The re-emergence of resistant cancer cells after initial therapy is one of the great unsolved, and deadly, problems in oncology, and a fundamental problem of evolution under stress. This project is aimed at understanding, from general principles of physics, ecology, and biology, why recurrence of resistant cancer cells seems to be a universal phenomenon in cancer. We believe that evolution in small, stressed habitats is the key to the rapid and inevitable re-emergence of resistance. The physical technology that drives this Project uses microfabrication of tiny, stressed habitats to test these Ideas. Modern techniques of physical probes, genomics, proteomics and nanotechnology will allow us to analyze the evolutionary path of these emergent resistant cells.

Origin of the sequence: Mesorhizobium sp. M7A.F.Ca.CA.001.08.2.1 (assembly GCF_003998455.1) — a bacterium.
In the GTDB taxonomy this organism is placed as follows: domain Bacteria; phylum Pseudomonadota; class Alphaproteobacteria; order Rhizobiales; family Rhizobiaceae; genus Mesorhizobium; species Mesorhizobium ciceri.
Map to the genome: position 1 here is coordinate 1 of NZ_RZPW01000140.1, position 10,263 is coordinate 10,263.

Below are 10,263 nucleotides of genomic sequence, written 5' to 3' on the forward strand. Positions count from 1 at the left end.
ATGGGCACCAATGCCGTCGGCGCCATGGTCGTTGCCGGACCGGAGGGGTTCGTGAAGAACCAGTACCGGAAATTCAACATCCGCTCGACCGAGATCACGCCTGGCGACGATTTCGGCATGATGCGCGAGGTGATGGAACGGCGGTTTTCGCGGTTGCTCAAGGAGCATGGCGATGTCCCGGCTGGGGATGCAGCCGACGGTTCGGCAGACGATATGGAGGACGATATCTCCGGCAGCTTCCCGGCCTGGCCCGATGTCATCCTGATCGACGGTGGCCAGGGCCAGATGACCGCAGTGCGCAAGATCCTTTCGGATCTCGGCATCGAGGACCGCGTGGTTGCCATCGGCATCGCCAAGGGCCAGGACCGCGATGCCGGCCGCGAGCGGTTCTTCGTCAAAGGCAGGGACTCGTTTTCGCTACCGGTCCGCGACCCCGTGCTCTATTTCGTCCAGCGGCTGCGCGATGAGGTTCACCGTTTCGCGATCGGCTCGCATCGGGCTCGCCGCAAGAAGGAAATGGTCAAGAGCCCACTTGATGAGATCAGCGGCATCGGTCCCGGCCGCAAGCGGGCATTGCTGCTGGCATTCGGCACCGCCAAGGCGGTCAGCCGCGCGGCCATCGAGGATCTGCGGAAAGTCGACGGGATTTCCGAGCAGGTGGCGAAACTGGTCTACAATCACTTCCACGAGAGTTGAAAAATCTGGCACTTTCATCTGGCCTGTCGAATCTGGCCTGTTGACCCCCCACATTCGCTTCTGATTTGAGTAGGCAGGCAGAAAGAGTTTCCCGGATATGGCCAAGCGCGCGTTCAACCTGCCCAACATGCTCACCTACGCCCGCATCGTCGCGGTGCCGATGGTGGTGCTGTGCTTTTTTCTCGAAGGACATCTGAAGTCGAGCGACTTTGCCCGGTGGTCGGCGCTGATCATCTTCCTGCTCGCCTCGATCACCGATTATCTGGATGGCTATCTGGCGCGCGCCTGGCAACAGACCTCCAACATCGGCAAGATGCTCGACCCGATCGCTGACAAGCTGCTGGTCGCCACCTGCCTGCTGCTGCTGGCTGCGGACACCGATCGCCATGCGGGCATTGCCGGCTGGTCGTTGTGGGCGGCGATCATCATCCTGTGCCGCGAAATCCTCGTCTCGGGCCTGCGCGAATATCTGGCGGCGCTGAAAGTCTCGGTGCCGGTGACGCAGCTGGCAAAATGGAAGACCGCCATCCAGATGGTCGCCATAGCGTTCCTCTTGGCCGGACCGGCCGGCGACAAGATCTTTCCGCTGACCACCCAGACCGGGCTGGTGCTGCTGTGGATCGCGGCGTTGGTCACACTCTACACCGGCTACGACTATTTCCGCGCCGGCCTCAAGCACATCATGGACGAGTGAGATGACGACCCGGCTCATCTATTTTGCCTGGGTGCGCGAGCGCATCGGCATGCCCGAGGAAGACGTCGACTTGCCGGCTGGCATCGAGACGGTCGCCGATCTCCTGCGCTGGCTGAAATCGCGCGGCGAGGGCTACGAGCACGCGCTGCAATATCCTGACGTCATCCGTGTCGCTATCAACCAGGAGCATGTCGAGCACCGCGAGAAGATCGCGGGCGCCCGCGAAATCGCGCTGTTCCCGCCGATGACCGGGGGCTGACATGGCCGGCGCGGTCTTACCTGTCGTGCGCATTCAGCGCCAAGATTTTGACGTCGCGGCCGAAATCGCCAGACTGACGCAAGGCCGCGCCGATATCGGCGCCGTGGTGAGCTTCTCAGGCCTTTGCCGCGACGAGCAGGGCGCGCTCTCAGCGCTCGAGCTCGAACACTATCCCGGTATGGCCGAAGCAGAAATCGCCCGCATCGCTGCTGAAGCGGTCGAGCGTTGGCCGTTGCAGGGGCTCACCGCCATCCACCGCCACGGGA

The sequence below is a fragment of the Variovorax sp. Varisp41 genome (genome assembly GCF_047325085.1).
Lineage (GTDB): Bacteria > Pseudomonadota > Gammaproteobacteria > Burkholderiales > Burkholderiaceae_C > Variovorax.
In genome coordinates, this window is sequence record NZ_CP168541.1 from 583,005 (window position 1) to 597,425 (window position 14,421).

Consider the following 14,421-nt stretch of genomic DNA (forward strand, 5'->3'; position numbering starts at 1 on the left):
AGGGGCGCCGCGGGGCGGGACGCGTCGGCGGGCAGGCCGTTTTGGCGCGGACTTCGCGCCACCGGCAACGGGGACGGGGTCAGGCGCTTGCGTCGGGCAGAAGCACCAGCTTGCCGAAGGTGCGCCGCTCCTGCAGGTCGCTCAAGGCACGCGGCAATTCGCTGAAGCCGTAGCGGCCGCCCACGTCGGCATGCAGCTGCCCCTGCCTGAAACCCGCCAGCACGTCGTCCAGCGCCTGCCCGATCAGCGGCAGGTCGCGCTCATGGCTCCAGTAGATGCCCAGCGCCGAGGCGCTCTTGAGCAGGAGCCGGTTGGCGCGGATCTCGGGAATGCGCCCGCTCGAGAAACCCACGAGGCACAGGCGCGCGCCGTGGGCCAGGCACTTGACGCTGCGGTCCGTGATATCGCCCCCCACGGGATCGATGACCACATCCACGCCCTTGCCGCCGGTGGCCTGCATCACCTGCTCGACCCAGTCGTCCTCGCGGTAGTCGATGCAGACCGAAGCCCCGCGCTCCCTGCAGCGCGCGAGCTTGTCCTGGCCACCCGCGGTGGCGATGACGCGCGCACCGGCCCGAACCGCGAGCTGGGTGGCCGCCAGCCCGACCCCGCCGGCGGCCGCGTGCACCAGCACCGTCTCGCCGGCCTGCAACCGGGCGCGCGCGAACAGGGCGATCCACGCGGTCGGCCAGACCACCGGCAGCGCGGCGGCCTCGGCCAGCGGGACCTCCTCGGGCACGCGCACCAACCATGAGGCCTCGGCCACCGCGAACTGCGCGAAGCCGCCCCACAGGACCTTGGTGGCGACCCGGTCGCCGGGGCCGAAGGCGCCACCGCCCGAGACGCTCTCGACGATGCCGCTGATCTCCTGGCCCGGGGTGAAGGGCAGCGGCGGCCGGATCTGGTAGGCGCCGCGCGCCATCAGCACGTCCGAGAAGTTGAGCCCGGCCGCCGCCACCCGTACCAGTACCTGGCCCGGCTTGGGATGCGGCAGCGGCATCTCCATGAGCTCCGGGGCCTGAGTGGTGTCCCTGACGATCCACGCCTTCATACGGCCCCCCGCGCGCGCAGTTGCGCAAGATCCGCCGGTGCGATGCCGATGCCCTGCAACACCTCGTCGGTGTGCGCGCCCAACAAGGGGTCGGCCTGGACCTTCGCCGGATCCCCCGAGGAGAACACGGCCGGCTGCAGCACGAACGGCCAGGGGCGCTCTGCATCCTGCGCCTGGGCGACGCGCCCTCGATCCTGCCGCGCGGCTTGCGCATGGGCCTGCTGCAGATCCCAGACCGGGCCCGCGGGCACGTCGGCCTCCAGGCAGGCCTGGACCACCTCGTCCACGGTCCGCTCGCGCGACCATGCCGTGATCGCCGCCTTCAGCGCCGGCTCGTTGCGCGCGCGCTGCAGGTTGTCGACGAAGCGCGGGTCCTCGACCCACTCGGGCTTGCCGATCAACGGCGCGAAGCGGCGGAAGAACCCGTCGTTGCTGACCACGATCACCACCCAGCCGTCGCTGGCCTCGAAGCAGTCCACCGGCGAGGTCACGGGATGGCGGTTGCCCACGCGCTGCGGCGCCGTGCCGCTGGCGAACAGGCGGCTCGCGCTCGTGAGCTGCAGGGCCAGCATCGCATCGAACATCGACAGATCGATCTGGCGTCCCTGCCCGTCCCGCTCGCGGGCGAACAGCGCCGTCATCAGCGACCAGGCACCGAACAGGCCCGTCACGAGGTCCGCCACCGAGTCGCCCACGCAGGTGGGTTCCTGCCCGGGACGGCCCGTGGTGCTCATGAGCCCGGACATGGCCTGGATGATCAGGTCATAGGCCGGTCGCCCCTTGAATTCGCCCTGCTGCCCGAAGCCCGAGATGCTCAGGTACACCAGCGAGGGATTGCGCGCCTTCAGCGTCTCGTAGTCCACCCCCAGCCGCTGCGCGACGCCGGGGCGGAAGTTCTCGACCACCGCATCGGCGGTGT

Public Health Relevance

Perhaps the evolution of resistance in cancer is something we are making worse and ultimately more lethal with our present treatment of cancer. We hope that by truly understanding how resistance evolves, we may develop new therapies which control cancer to the point where it is survivable, if not cured.

National Institute of Health (NIH)
National Cancer Institute (NCI)
Specialized Center--Cooperative Agreements (U54)
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Special Emphasis Panel (ZCA1-SRLB-9 (O1))
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Franca-Koh, Jonathan C
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Princeton University
Schools of Arts and Sciences
United States
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